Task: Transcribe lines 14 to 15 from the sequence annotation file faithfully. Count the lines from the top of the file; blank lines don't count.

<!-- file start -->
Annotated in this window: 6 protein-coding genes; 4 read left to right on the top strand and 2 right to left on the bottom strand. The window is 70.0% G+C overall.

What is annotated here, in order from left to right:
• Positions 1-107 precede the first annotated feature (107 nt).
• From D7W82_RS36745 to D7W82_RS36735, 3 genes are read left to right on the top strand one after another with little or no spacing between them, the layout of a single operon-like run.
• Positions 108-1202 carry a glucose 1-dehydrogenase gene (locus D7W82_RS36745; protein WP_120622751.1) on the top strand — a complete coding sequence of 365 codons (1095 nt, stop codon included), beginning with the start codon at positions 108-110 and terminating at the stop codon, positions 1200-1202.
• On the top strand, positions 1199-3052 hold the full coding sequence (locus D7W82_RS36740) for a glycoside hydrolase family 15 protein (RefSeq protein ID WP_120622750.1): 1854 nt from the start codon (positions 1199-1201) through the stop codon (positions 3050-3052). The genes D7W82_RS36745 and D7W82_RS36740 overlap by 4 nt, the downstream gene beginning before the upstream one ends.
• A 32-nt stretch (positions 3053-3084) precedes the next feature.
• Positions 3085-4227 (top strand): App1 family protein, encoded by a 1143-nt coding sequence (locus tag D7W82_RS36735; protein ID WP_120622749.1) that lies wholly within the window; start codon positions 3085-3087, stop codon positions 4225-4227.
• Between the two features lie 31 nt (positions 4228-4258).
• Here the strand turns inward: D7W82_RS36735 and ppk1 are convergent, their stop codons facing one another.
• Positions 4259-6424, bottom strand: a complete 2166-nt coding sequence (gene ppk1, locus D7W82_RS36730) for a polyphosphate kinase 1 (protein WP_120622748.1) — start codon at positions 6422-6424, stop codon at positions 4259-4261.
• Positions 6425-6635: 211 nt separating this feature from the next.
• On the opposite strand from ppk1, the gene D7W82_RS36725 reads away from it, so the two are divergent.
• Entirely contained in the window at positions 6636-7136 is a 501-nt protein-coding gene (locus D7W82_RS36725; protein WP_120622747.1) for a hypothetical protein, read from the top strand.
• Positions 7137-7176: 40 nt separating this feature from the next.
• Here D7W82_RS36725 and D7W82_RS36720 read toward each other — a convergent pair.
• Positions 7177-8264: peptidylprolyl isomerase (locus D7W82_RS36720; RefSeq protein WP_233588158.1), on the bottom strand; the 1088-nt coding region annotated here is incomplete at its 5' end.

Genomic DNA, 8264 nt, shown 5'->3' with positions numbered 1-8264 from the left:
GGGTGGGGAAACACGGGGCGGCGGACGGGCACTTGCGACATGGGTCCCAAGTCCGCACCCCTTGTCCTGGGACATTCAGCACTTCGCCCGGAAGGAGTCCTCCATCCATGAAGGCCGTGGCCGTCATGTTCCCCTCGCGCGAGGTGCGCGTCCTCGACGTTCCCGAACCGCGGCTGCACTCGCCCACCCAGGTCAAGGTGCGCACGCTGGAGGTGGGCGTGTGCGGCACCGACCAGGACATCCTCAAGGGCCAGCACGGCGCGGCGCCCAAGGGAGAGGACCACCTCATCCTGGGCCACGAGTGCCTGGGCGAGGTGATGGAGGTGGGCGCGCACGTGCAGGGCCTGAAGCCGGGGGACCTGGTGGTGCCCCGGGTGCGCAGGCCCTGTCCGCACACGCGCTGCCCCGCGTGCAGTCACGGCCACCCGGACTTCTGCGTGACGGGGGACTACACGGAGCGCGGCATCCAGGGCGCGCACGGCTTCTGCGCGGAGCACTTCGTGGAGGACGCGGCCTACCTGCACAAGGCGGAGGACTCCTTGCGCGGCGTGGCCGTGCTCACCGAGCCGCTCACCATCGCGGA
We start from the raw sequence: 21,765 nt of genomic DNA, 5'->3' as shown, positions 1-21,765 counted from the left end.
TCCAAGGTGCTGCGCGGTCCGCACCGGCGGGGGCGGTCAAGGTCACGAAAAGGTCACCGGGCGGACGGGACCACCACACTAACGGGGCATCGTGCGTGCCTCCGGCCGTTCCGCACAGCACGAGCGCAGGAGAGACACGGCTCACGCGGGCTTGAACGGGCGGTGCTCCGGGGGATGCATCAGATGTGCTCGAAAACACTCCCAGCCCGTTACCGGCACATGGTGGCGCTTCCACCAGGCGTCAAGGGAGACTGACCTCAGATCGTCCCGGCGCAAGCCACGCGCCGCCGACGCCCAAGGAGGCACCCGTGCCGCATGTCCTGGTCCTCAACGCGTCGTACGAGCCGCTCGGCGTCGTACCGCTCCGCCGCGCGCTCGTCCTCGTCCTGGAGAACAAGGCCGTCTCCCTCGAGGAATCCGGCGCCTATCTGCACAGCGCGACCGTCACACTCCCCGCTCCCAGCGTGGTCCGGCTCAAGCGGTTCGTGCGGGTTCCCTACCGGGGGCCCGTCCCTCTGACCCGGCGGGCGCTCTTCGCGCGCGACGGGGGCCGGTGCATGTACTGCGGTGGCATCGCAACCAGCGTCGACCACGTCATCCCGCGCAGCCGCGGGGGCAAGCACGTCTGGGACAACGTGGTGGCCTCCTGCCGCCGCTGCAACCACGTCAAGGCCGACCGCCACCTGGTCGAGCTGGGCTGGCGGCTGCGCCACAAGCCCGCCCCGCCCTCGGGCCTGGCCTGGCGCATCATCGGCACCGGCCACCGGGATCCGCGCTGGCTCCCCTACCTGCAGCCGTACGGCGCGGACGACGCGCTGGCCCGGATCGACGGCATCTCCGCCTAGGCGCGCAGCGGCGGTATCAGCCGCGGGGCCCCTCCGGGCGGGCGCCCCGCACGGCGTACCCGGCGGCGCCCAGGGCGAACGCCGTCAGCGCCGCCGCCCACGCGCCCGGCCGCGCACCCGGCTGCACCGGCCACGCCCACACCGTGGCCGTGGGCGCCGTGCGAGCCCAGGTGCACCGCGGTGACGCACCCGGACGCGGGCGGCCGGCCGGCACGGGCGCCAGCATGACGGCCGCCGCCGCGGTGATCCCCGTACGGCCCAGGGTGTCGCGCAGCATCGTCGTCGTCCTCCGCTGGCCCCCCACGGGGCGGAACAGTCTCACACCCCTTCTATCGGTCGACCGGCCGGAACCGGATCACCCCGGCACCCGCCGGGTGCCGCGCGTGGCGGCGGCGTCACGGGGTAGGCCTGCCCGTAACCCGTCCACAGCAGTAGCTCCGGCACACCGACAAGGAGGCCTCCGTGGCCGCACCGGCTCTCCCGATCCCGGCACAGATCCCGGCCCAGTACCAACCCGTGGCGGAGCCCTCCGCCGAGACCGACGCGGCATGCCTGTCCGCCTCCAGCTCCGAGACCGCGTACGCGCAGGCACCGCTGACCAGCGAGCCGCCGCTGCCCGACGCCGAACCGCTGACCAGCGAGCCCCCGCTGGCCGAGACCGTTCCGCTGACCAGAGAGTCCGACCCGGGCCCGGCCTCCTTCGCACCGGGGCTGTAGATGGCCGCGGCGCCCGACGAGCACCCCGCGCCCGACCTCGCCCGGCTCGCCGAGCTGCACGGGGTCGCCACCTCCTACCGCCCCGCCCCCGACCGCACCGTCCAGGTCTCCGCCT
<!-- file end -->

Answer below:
• Entirely contained in the window at positions 6636-7136 is a 501-nt protein-coding gene (locus D7W82_RS36725; protein WP_120622747.1) for a hypothetical protein, read from the top strand.
• Positions 7137-7176: 40 nt separating this feature from the next.